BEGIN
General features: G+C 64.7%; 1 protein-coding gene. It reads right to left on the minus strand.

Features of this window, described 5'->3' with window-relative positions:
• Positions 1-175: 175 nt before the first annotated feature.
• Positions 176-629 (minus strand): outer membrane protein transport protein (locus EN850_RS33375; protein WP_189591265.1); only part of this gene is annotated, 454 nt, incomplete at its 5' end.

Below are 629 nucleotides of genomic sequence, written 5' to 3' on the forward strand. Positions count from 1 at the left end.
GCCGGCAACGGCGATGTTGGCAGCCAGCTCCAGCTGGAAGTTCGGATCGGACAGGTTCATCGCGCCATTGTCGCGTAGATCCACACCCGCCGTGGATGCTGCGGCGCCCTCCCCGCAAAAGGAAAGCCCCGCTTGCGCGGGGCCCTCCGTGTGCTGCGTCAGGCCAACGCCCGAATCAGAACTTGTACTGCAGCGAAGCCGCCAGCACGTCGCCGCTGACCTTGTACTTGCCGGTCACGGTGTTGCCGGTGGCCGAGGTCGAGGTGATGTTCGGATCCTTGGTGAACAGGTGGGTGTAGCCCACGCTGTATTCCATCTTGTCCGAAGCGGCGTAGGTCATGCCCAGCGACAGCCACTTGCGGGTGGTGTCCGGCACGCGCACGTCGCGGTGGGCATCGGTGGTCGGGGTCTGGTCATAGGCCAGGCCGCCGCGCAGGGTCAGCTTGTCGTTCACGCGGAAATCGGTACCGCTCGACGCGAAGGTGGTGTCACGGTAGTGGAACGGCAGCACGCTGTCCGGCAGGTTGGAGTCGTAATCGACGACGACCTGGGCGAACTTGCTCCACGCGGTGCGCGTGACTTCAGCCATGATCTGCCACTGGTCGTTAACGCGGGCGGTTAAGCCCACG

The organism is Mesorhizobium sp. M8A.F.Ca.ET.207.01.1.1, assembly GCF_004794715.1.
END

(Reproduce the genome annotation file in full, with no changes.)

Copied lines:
General features: G+C 64.7%; 1 protein-coding gene. It reads right to left on the minus strand.

Features of this window, described 5'->3' with window-relative positions:
• Positions 1-175: 175 nt before the first annotated feature.
• Positions 176-629 (minus strand): outer membrane protein transport protein (locus EN850_RS33375; protein WP_189591265.1); only part of this gene is annotated, 454 nt, incomplete at its 5' end.

Below are 629 nucleotides of genomic sequence, written 5' to 3' on the forward strand. Positions count from 1 at the left end.
GCCGGCAACGGCGATGTTGGCAGCCAGCTCCAGCTGGAAGTTCGGATCGGACAGGTTCATCGCGCCATTGTCGCGTAGATCCACACCCGCCGTGGATGCTGCGGCGCCCTCCCCGCAAAAGGAAAGCCCCGCTTGCGCGGGGCCCTCCGTGTGCTGCGTCAGGCCAACGCCCGAATCAGAACTTGTACTGCAGCGAAGCCGCCAGCACGTCGCCGCTGACCTTGTACTTGCCGGTCACGGTGTTGCCGGTGGCCGAGGTCGAGGTGATGTTCGGATCCTTGGTGAACAGGTGGGTGTAGCCCACGCTGTATTCCATCTTGTCCGAAGCGGCGTAGGTCATGCCCAGCGACAGCCACTTGCGGGTGGTGTCCGGCACGCGCACGTCGCGGTGGGCATCGGTGGTCGGGGTCTGGTCATAGGCCAGGCCGCCGCGCAGGGTCAGCTTGTCGTTCACGCGGAAATCGGTACCGCTCGACGCGAAGGTGGTGTCACGGTAGTGGAACGGCAGCACGCTGTCCGGCAGGTTGGAGTCGTAATCGACGACGACCTGGGCGAACTTGCTCCACGCGGTGCGCGTGACTTCAGCCATGATCTGCCACTGGTCGTTAACGCGGGCGGTTAAGCCCACG

The organism is Mesorhizobium sp. M8A.F.Ca.ET.207.01.1.1, assembly GCF_004794715.1.